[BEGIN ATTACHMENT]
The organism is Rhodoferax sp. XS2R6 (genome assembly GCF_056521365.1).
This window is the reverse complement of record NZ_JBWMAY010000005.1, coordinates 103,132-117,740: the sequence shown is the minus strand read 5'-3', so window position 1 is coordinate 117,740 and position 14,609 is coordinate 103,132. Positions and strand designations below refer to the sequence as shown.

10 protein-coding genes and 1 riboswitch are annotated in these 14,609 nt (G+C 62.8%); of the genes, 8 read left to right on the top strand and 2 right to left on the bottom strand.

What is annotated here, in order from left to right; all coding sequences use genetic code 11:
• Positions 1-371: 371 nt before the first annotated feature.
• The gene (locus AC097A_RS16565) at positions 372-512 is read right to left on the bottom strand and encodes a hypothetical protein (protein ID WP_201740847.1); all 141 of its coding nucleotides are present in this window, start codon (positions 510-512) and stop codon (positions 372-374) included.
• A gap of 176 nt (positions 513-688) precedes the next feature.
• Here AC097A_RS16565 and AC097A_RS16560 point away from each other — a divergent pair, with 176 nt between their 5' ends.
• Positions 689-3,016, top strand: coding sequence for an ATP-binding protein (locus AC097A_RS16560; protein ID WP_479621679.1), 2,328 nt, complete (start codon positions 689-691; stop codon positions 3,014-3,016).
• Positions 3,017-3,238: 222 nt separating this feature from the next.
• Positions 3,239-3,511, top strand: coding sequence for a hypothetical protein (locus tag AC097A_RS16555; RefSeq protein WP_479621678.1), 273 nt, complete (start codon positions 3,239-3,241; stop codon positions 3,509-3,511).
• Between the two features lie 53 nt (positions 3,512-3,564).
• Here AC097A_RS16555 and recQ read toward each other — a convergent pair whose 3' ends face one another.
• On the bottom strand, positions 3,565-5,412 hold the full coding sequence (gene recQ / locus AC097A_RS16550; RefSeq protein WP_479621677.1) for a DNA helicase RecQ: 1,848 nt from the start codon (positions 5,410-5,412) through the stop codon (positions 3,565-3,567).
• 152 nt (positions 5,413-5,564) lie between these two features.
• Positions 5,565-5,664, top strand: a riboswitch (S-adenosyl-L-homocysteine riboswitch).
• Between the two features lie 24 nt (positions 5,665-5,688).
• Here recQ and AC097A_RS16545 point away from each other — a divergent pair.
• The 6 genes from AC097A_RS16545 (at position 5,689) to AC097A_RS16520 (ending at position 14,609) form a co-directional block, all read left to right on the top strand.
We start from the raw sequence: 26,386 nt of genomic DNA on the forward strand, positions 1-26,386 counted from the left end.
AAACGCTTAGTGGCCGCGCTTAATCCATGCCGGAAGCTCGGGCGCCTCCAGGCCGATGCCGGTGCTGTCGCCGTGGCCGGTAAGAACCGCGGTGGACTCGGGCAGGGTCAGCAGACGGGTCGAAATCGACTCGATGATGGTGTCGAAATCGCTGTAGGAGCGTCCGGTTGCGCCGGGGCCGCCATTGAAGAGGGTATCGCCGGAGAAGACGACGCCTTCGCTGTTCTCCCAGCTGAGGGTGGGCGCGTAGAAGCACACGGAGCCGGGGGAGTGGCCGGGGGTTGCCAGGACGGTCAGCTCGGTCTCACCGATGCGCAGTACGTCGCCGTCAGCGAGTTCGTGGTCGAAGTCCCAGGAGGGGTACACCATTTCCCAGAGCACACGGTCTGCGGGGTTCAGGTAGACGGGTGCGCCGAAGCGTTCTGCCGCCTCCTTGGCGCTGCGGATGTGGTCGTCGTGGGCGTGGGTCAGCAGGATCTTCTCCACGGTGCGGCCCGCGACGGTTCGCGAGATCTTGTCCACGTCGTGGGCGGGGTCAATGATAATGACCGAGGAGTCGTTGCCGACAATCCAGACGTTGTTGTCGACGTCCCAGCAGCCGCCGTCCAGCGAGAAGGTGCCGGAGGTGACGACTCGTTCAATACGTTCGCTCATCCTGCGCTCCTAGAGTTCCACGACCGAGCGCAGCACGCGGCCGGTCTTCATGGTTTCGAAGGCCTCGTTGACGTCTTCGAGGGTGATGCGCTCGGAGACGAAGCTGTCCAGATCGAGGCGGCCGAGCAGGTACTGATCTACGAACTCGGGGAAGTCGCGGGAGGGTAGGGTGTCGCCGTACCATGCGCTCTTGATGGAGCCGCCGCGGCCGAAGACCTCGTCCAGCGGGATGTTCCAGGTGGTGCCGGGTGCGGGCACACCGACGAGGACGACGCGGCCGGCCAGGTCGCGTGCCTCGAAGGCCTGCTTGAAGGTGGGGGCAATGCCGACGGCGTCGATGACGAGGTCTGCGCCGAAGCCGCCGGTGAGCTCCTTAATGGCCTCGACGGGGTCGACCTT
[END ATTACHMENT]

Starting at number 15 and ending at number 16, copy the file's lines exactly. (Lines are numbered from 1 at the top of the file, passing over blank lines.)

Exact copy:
• 152 nt (positions 5,413-5,564) lie between these two features.
• Positions 5,565-5,664, top strand: a riboswitch (S-adenosyl-L-homocysteine riboswitch).